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Elon Musk backs Unabomber's words about tech harms

Elon Musk backs Unabomber's words about tech harms

Elon Musk worries that technology may be bad for humanity but continues to be one of the biggest names in the tech industry

Many people have long doubted whether embracing today's technology would prove to be safe or not, but as Elon Musk has agreed with the Unabomber's assertion that technology is bad, people may have chosen a side.

The tech billionaire Elon Musk stated on Saturday that the Unabomber's assertion that technology is dangerous for society 'might not be inaccurate'.

After serving more than 25 years in prison for a terrorist attack that left three people dead and 23 injured, Ted Kaczynski, famously known as the Unabomber, passed away earlier that day.

He resided in a remote cottage with no running water or power and bombed professors, computer business owners, and an American Airlines flight over a period of 17 years.

Musk, in response to a tweet that included the most famous quote from his manifesto, said: "The Industrial Revolution and its consequences have been a disaster for the human race."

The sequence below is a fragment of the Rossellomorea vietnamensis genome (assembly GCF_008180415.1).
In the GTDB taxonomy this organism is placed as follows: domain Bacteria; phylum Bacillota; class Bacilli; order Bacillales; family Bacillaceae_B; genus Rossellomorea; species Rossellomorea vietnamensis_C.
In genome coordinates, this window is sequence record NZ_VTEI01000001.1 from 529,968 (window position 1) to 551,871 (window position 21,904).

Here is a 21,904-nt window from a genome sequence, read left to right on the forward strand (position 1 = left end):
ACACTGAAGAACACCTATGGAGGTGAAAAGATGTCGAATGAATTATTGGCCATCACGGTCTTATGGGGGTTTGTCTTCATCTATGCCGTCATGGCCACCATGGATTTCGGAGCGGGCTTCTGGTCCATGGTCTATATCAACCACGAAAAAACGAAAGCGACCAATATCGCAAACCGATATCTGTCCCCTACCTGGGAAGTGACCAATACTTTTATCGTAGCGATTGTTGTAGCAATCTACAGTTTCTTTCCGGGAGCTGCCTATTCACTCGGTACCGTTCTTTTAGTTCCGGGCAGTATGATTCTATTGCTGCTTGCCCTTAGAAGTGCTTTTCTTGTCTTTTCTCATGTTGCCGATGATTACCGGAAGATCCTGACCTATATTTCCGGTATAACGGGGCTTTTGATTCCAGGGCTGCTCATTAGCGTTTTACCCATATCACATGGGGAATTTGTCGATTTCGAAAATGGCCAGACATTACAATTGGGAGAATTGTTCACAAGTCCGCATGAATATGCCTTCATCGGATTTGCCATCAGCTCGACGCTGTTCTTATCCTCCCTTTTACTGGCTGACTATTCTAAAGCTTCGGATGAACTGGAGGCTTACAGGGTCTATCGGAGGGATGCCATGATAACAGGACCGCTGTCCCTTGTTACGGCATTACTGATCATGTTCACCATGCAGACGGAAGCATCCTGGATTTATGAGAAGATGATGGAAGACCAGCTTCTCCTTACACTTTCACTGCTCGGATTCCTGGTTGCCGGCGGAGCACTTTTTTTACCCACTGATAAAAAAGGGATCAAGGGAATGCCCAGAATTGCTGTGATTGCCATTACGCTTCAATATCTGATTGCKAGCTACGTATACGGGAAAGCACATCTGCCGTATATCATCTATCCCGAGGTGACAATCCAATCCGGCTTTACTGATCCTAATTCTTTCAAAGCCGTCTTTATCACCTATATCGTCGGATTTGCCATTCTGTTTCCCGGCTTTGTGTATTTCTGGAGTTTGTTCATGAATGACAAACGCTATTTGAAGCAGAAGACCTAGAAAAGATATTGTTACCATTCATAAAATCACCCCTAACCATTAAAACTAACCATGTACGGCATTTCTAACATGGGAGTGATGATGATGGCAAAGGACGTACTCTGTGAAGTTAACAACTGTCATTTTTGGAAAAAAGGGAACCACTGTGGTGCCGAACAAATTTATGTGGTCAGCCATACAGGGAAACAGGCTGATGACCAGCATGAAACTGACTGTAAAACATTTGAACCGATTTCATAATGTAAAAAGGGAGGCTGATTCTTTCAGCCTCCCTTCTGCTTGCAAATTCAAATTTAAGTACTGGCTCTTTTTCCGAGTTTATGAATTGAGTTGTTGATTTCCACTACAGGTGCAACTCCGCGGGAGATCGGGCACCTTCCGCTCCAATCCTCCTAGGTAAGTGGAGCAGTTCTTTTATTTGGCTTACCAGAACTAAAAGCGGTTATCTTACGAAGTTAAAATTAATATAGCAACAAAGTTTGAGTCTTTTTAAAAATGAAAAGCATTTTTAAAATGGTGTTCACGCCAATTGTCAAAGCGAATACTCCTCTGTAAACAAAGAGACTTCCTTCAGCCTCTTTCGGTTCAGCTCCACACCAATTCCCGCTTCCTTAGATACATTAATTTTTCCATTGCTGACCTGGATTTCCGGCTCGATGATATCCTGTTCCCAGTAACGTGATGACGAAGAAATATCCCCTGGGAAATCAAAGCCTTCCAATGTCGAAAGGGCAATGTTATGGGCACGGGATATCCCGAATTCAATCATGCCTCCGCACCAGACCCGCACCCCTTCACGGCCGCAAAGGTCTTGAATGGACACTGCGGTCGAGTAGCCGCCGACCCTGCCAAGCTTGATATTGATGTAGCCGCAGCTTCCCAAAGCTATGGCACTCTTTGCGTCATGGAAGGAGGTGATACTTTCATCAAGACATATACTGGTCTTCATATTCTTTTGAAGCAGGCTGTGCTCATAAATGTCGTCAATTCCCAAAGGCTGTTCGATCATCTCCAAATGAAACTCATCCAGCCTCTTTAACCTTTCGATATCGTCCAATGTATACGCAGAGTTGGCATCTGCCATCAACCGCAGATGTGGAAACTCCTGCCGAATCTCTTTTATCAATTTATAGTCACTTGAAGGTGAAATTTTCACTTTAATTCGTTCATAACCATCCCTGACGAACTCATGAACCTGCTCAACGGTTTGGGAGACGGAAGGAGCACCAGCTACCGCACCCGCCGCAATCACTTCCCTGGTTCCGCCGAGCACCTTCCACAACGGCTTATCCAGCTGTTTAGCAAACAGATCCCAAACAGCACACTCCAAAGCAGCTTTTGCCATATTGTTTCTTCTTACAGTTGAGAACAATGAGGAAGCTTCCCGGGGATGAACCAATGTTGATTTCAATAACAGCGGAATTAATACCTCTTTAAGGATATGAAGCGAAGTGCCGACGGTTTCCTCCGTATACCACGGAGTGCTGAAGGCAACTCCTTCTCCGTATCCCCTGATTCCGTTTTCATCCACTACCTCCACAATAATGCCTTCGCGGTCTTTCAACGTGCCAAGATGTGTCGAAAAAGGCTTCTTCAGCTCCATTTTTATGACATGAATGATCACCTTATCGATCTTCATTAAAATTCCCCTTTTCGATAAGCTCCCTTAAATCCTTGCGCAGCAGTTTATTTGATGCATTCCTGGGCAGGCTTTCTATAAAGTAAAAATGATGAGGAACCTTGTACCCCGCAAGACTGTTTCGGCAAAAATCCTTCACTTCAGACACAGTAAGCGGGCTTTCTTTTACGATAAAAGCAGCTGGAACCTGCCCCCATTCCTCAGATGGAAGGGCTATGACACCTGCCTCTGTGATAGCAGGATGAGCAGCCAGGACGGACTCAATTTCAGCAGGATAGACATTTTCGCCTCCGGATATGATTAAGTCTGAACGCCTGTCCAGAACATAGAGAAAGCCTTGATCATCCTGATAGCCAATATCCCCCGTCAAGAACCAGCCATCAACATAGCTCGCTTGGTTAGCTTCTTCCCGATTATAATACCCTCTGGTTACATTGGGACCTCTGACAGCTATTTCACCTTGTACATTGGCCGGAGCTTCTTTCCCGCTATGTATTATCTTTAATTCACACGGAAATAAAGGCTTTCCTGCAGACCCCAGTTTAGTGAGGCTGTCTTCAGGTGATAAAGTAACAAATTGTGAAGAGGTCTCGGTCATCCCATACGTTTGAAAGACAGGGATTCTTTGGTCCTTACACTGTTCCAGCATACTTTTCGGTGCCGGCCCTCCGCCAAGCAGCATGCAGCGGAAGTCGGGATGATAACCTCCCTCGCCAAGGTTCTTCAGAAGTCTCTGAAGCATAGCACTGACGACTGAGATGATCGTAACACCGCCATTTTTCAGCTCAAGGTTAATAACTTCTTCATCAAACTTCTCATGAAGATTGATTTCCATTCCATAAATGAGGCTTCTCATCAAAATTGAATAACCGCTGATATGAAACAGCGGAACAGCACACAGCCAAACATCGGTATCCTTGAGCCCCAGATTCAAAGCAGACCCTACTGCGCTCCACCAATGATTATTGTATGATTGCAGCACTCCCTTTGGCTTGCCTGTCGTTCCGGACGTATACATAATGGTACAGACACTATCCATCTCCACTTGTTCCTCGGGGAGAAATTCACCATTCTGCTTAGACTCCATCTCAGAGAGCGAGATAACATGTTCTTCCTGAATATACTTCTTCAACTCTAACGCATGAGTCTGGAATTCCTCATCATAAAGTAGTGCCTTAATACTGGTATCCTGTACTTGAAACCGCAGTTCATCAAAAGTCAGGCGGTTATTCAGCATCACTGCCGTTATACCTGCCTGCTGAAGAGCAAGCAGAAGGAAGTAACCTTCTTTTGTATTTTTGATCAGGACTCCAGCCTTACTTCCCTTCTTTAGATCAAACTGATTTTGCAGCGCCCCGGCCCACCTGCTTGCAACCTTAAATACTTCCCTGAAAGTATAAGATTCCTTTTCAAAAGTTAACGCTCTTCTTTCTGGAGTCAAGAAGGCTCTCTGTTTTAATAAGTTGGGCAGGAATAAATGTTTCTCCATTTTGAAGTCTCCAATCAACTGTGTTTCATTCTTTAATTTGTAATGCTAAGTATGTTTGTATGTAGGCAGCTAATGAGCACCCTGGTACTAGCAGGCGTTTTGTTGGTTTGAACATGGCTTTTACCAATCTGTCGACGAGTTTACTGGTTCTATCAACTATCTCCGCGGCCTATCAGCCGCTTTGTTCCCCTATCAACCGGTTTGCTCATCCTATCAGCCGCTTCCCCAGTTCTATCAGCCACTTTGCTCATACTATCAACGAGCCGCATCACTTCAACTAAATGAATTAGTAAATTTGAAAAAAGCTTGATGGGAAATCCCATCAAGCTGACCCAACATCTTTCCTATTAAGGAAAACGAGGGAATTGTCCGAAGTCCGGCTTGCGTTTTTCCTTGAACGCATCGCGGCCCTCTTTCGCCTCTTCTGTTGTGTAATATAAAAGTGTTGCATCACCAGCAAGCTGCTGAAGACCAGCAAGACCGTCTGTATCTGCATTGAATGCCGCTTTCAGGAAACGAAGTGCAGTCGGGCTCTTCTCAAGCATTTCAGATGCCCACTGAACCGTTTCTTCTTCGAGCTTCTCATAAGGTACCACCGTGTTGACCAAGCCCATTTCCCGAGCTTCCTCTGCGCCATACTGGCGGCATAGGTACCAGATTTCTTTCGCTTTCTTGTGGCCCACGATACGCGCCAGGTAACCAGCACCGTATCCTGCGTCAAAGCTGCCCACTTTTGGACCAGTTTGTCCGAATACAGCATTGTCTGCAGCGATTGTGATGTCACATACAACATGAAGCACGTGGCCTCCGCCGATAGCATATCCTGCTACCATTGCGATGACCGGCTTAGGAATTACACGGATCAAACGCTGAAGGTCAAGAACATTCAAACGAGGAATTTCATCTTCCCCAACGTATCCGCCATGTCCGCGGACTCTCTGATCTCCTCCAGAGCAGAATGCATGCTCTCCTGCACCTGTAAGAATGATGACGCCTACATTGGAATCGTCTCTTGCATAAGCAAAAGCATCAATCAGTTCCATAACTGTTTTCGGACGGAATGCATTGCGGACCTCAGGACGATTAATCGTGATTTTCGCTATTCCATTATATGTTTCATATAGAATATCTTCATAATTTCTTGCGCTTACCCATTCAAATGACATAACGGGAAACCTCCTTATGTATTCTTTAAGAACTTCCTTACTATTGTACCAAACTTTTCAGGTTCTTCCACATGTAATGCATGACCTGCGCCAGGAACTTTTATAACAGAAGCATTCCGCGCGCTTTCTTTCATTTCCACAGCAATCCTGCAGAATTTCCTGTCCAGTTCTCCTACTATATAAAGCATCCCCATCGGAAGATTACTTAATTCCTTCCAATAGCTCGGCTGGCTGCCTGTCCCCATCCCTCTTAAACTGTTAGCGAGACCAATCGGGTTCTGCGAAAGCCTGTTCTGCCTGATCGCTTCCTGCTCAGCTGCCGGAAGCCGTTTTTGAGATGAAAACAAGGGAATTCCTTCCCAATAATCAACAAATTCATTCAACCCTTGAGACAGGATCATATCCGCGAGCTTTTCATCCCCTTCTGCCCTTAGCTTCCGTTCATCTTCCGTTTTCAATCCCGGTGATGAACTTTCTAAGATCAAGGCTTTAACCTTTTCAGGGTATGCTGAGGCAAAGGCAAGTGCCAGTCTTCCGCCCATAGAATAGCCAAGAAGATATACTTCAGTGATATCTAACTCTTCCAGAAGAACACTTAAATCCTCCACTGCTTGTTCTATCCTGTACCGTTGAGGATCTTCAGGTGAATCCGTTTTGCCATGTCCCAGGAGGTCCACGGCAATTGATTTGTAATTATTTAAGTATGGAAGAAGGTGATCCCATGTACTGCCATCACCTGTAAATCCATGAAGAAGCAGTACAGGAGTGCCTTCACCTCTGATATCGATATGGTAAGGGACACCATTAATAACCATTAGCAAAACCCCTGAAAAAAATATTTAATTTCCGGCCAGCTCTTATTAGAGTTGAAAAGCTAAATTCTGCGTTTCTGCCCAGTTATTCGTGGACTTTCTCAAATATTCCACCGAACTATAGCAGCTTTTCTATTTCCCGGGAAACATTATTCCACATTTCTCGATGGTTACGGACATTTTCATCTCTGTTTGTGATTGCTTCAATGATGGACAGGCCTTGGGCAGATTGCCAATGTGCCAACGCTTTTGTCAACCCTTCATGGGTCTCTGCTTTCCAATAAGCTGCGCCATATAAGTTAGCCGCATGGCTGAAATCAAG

The richest person in the world then shared a meme that said Kaczynski's suicide, which was reported to have been his method of death, was a mistake.

With his history of advocating for significant technical improvements like transporting people to Mars, self-driving cars, and his proposed Neuralink brain chips, Musk's statements are quite confusing.

Last month, Neuralink received authorisation to begin conducting human trials for its brain implants. According to Musk, it should be able to give the blind their sight and enable the paralysed to move.

The Tesla CEO has stated that AI "holds the possibility of civilization destruction" in an interview with Tucker Carlson in April, which suggests that AI is the source of his "technology anxiety."

Yet, he continues to be the biggest name in technology, making this incident one of his most odd remarks.

Others utilised The Unabomber's radical Luddite ideals to make satirical and not always ironic comments about the development of technology, turning him into a sort of meme, according to Business Insider.

A request for comment from Insider did not receive an immediate response from Nueuralink, while an automatic statement from Twitter in response to the question dodged the question, the report said.


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